Currently, South Africa has no vaccine approved for children yet, but we can likely expect this as an option soon as South Africa has joined Chile, the Philippines, Malaysia, and Kenya in enrolling children in clinical trials for Covid-19 vaccines.
"It's a good step forward because children have to get vaccinated at some point. If this goes well, it can happen as early as next year," CEO of the SA Medical Research Council (SAMRC), Professor Glenda Gray, told News24.
Internationally, as reported by the European Medicines Agency (EMA), children between the ages of 12 and 15 are approved to be vaccinated with the Pfizer vaccine.
In Italy the latest government reports show that at least 23% of children between 12 and 19 years old have been fully vaccinated as of September 2021.
In the US, where vaccines for children have been approved for months, the Centers for Disease Control and Prevention data shows that in July of this year 33% of 12-15-year-olds had received one shot and 25% were considered fully vaccinated.
For the 16-17 age group, 45% have had at least one shot and 37% are considered fully vaccinated.
But how do South African parents feel about the impending option to vaccinate their children against Covid-19?
Parent24 asked local parents if they will be vaccinating their children after the clinical trials are finished, and this is what they shared...
Not until it's tested
Mom Siphokazi says she will not vaccinate her children until the vaccine used in children is tested and is 100% safe and the side effects are controlled.
Dad Mpikashe says he will not take his children to get vaccinated, but their moms may feel otherwise, and insist. "But if it were up to me, I would not take them to do it. Even me, I would only vaccinate to save my job but not because I want, but because my job is threatened," he adds.
Sonti says, "I am not vaccinated, and my kids will not vaccinate because their immune system is strong and the statistics of children with Covid-19 are very low."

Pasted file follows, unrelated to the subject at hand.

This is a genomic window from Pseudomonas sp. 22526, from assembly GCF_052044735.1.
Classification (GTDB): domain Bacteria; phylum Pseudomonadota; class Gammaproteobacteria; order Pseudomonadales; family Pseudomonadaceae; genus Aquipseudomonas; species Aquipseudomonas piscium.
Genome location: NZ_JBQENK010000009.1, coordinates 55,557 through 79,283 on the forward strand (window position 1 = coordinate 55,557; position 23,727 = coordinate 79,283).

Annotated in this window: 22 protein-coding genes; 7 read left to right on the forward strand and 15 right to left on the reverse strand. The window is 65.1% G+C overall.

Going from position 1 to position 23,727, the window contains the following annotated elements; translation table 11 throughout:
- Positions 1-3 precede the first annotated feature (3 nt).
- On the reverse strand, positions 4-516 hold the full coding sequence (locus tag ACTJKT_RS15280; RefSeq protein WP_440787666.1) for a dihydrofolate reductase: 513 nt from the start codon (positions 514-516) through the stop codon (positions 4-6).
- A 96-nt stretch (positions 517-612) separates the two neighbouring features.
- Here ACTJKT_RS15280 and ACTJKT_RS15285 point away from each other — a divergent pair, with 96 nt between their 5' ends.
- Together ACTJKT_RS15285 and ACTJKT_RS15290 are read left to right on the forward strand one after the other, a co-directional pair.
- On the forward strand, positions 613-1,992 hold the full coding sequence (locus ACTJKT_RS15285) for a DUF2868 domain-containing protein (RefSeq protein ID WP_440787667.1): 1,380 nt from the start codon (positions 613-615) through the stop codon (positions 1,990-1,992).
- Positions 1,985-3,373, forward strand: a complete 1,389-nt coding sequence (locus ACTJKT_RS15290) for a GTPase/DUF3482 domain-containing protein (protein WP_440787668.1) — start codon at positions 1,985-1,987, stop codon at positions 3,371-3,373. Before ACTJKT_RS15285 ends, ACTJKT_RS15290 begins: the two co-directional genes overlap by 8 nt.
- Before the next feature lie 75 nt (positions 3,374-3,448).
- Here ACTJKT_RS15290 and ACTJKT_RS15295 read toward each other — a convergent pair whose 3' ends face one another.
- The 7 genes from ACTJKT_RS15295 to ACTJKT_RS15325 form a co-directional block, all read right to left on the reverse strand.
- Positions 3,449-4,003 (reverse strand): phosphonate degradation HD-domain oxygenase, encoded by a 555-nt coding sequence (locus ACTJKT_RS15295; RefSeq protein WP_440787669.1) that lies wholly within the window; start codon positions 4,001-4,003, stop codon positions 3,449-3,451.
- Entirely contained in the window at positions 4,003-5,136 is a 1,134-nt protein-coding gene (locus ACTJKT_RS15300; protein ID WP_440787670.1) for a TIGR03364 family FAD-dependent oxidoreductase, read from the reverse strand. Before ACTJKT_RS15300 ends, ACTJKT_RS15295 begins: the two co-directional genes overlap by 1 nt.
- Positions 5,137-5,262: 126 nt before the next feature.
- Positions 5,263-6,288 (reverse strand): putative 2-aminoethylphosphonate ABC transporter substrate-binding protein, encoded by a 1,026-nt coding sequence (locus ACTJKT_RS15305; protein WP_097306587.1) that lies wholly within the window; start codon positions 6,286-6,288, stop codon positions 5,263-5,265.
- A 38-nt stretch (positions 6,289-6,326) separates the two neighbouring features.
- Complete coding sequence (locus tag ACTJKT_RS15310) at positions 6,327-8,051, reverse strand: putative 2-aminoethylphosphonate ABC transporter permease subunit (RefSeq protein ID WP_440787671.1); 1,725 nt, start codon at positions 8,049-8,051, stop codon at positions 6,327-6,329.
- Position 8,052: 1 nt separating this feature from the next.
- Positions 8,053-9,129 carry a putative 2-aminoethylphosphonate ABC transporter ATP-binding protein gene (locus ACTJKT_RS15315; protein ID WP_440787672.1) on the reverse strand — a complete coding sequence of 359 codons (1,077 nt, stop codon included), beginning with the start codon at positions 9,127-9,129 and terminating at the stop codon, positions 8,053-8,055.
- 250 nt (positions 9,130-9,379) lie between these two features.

Hoho says it is unnecessary to vaccinate children for Covid-19 because "children are already going for immunisation. Kids between 12 and 18 years old have a stronger immune system."
Dad Bona says that he will not vaccinate his children because he also vaccinated for the sake of his job, not because he wanted too. "In the vaccination sites, you get clarity on the side effects that can happen to you as an adult. However, imagine how much more for the child?" he said.
For their safety
Mom Helen says she will be taking her children to be vaccinated as soon as it's possible. They're in their early teens so she feels comfortable with it.
Mom Ntloko says that her children will not be part of the trial stages. But, at a later stage when the trials have finished and the vaccine is safe she will vaccinate her children. "When most children are vaccinated, and there is nothing wrong with the vaccine, that will be when I will take my children for the vaccine," she says.
Qhangaqha says that she will take her 8-year-old son to be vaccinated because since they attend school, they are the ones who bring Covid-19 home from school. When they are vaccinated, there will be slimmer chances of them being infected, says this mom.
Nosimanye told us, "If next year, children can vaccinate. I am taking my children to vaccinate against Covid-19. I went to vaccinate, and I felt safer afterwards. So, for their safety, I will take them."
Let us know what you think about vaccinating your children against Covid-19.
Share your stories and questions with us via email at firstname.lastname@example.org. Anonymous contributions are welcome.
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